Pete LaRoca: The Classic Drum Solo

My early 1970’s introduction to Jackie McLean’s New Soil (recorded 1959) was through a brand new cut-out LP from a store in Davenport, Iowa. It’s a great album by great musicians: Jackie McLean (alto sax), Donald Byrd (trumpet), Walter Davis, Jr. (piano), Paul Chambers (bass), and Pete LaRoca (drums).

The tune Minor Apprehension features Pete LaRoca in what is often called the first free drum solo on record. Minor Apprehension is a fierce hard bop tune. I expected the drum solo to reflect the tune: fast, high energy. Instead, LaRoca’s is more an impressionistic solo — totally unexpected and ear-opening. Not only for me, but for many others who’ve heard this cut.

If you’ve not heard Pete LaRoca on Jackie McLean’s Minor Apprehension — you’re in for a treat.

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3 Responses to Pete LaRoca: The Classic Drum Solo

  1. Ted Warren says:

    Thanks for this! LaRoca is such a baddass!

  2. I took a lesson with Pete LaRoca while playing some gigs at The Stone in NY in 2012, actually a couple of months before he passed away. I have to admit I was more interested in his life story than in an actual drum lesson since I had a rather good understanding of his playing already.
    But it was in a moment of my life where there wasn’t too much going on and I wanted to hear what it feels like to not be a professional musician anymore and how his life went after he left the music business. And I just wanted to meet the guy who inspired my playing so much. So the lesson was probably just an excuse to finally meet one of my heroes.
    I’ve read as much about him as I could before the lesson, but I still was in for some surprises.
    First he said he never left the music business, but the business left him. He simply refused to play non-swinging music, neither Free Jazz nor backbeat music and he made that very clear, so all of a sudden that left him without any gigs. He wrote the music for his second recording “Turkish Women At The Bath” while driving a cab. Driving a cab was really dangerous in NY in the seventies, so he decided to go to law school instead of waiting for gigs. He told me he’d rather be remembered for swinging instead being the guy to play the first “free” drum solo. But one of the things he really was proud of was helping to get rid of the cabaret card system in NY as a lawyer. And he sued the recording company when they were releasing “Turkish Women At The Bath” under Chick Corea’s name after he became famous. Being a lawyer came in handy sometimes.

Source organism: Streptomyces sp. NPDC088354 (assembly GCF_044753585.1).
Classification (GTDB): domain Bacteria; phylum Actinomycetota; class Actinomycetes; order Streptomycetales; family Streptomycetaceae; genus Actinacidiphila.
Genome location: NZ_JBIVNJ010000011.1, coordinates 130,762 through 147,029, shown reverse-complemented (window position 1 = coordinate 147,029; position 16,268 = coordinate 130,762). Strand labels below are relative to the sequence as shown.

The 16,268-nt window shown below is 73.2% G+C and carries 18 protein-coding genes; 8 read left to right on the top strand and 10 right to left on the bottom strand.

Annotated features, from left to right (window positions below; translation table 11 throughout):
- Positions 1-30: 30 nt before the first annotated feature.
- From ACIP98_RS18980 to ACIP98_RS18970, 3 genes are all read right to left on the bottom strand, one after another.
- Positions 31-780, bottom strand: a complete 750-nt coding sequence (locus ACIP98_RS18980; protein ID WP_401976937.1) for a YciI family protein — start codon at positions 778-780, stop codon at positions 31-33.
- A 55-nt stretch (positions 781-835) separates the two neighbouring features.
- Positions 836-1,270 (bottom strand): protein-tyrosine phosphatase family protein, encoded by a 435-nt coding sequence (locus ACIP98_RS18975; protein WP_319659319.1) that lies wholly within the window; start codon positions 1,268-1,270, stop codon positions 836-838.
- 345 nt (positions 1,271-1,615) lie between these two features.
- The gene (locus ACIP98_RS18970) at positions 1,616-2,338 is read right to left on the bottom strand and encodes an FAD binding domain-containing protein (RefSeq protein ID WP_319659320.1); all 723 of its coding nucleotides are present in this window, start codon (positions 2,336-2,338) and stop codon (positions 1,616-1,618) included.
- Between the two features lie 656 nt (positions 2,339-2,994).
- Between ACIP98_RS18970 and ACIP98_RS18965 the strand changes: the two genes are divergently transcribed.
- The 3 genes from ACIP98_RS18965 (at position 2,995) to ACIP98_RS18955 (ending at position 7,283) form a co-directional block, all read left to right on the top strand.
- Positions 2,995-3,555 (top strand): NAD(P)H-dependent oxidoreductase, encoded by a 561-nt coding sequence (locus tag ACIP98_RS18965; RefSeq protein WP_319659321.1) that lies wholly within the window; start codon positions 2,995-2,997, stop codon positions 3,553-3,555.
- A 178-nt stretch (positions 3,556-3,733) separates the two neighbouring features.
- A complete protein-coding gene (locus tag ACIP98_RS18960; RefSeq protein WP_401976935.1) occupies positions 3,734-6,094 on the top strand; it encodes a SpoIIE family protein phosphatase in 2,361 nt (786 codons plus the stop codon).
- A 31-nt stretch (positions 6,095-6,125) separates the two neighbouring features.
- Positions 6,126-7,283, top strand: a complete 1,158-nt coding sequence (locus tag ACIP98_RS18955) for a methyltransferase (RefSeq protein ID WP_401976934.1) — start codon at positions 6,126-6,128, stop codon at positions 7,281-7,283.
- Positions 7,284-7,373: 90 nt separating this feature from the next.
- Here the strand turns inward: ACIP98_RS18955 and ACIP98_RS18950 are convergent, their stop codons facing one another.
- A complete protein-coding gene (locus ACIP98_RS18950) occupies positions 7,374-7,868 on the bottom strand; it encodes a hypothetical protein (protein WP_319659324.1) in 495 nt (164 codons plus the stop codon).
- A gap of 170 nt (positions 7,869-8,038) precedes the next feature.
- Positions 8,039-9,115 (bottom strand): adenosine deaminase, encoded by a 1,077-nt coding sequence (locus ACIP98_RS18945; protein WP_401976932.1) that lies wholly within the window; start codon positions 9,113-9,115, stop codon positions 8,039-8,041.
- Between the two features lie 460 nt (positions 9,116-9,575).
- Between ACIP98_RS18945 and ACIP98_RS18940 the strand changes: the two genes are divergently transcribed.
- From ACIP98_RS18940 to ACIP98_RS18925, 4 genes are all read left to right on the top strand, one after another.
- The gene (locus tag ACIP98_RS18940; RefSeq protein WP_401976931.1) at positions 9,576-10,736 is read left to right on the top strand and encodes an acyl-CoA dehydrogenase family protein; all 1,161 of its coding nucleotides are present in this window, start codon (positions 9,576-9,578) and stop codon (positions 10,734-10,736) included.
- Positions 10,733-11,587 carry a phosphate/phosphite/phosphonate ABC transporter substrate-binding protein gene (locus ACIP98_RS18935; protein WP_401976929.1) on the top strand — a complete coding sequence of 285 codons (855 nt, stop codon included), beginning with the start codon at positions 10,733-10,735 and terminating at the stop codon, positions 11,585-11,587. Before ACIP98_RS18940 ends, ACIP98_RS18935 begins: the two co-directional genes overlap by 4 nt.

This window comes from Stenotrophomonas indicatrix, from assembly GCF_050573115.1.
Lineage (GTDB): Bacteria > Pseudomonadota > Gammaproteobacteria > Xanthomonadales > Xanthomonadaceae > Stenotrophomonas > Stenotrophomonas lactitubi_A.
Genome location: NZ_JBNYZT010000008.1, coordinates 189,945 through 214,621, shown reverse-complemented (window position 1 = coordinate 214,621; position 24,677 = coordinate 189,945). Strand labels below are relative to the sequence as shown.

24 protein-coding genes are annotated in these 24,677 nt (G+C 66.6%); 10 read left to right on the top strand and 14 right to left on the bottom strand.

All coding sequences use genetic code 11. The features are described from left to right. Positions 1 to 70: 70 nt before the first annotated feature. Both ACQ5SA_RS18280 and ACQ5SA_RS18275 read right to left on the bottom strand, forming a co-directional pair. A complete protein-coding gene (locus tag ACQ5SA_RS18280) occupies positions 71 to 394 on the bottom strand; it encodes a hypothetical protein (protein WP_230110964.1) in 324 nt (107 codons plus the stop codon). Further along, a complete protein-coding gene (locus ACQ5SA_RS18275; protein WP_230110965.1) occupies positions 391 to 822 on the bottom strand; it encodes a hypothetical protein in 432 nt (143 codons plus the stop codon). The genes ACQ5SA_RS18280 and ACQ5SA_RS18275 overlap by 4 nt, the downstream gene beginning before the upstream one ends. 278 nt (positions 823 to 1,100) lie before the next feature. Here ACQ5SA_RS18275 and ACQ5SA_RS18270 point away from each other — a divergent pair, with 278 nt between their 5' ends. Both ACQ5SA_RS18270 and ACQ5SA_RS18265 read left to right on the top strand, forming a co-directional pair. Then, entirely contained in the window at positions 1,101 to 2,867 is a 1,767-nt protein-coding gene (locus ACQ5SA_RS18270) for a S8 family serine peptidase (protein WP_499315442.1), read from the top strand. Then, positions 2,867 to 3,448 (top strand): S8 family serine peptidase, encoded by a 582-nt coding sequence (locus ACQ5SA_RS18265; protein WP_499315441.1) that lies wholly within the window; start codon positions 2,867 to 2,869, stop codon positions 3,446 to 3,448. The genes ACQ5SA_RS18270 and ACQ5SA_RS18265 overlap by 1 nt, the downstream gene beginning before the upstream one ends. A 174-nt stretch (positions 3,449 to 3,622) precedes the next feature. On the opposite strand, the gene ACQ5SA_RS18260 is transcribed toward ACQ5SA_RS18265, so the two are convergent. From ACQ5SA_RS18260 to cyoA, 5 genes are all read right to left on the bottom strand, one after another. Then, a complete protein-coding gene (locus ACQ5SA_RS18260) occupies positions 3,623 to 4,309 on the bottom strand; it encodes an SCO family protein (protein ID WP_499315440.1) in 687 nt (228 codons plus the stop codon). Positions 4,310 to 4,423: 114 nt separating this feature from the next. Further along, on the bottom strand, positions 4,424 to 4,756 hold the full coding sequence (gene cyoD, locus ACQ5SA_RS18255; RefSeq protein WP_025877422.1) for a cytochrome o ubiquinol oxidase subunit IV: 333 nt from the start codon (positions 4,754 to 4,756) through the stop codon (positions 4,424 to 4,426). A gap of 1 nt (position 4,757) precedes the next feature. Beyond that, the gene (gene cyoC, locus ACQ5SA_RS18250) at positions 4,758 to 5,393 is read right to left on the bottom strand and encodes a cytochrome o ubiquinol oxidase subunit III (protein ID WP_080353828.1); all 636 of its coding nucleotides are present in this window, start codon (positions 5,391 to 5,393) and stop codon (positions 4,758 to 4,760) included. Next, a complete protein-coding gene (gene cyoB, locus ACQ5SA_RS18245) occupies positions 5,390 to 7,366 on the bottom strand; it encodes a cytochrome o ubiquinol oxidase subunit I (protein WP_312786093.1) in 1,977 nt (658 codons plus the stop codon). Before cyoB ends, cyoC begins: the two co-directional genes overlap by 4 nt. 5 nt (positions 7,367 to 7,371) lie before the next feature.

He was a very nice, relaxed & warm person and I will cherish those two hours I spent with him.

  3. scottkfish says:

    Thank you for writing. I’ll give “Turkish Women at the Bath” another listen. I first heard it in 1973 as Chick Corea’s “Bliss!” album. The mix was awful. My recollection is the drums were buried in the mix and sounding as if they were recorded way off in the distance.

    Best,
    skf

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